Mr Sankey sang “knocking, knocking, who is that?“ which reminded the audience of the contrast between the patient, persistent, pleading with sinners “Of thy Saviour, waiting there,“ and the feeble, faithless, intermittent prayers of His saved ones.

Mr Donald Matheson desired praise to be given to God for the way in which the door had been open in France during the past years; and a gentleman in the audience added a word or two about the popularity of Mr Sankey's, hymnbook in Germany, whence he had just returned. 

Mr Grattan Guinness, who has had considerable experience of the Lord’s work in France, offered thanksgiving for spiritual blessing vouchsafed to that country and also besought a rich blessing on London at this time.

The meetings on Thursday and Friday were well-sustained. Mr Moody continued his remarks on prayer, referring on Thursday to the teaching of the Lord’s prayer, and especially the duty of Christian forgiveness. On Friday he dwelt on hindrances to prayers being answered.

"The Christian," March 25th, 1875.



The noon meetings do not decrease in interest or importance as the novelty wears off. They are assuming a settled business-like tone and on many occasions the spirit of prayer is so prevalent and manifest that two or three persons at the same moment start to their feet to pour out their desires to God. The prayers are remarkable for fervency and directness.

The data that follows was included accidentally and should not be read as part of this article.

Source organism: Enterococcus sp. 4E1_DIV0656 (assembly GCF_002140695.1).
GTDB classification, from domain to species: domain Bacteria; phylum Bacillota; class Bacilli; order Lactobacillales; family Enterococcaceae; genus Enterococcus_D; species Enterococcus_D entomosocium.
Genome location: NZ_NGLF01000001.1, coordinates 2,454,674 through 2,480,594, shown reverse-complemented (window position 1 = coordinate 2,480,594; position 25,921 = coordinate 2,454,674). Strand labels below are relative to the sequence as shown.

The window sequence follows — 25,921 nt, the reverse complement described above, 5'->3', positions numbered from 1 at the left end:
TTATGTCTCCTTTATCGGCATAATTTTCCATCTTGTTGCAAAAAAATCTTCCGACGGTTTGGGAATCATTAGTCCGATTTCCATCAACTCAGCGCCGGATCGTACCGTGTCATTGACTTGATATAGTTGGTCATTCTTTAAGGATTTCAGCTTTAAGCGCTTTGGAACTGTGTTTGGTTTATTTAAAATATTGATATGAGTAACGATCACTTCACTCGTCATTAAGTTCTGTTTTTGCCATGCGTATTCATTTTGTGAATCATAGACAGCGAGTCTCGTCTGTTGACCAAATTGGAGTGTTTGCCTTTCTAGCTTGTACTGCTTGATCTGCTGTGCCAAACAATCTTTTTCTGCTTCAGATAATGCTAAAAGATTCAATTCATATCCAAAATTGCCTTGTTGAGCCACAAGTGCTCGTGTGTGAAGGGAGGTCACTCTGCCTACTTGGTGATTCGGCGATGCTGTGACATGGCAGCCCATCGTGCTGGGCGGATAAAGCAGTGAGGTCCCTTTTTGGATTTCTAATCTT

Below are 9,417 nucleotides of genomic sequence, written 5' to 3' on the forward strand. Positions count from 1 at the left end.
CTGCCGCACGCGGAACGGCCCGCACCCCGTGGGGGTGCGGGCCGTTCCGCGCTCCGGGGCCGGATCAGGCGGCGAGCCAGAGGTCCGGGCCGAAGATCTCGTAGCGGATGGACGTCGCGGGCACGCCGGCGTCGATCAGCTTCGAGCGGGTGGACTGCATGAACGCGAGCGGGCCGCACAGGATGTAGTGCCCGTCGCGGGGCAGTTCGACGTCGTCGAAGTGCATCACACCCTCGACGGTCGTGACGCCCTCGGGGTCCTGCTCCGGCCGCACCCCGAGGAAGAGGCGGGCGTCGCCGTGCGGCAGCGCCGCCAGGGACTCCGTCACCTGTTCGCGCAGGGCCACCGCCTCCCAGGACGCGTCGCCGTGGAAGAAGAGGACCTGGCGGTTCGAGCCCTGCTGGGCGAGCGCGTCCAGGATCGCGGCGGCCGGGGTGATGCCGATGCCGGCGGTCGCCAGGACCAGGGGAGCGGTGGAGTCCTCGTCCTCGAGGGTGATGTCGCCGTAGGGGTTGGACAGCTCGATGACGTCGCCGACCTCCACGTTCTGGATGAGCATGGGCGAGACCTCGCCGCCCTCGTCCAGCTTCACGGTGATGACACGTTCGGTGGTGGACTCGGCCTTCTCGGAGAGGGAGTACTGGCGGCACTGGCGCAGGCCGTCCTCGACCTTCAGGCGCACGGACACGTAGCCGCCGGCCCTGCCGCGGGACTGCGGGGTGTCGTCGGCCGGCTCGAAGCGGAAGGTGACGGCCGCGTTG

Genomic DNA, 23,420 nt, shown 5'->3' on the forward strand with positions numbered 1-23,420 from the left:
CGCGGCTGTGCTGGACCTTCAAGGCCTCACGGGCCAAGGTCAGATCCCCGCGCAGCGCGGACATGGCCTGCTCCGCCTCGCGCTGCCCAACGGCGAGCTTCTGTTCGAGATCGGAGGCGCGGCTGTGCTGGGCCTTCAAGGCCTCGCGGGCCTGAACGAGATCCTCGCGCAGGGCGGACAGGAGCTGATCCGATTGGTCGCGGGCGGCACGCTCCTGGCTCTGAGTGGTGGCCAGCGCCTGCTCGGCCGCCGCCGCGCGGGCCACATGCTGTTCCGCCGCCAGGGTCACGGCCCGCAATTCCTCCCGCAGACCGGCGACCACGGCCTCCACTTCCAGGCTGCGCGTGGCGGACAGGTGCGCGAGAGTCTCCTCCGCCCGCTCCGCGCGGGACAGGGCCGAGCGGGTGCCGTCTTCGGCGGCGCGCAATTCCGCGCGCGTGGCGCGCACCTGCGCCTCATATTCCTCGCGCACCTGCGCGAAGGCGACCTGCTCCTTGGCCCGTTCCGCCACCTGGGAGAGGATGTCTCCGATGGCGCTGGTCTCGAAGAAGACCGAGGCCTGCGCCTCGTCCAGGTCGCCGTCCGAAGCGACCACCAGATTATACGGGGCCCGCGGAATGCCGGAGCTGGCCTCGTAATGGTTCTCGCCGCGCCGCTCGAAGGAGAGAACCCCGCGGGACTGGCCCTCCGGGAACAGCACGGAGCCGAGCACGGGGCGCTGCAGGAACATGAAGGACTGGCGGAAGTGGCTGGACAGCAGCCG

At Tuesday's meeting the public requests were very numerous and comprehensive. The final one was as follows: "Two ladies, one of them almost an infidel, were prayed for ten days ago. Praise is asked; they have found Christ through the London meetings."

Mr Moody's address was an exposition of the 23rd Psalm, and some of his thoughts were very fresh and fragrant. He showed how the 22nd, 23rd, and 24th Psalms were three links of one chain. The 22nd shows us a God of judgment, the 23rd a God of peace, and the 24th a God of glory. Speaking on the verse, "Yea, though I walk through the valley of death, I will fear no evil," he said, all that death could do to Christians was to throw its shadow on its path. Where Christ was there could be no darkness. "Goodness and mercy" were like two footmen that waited upon every child of God. All his sons and daughters were rich.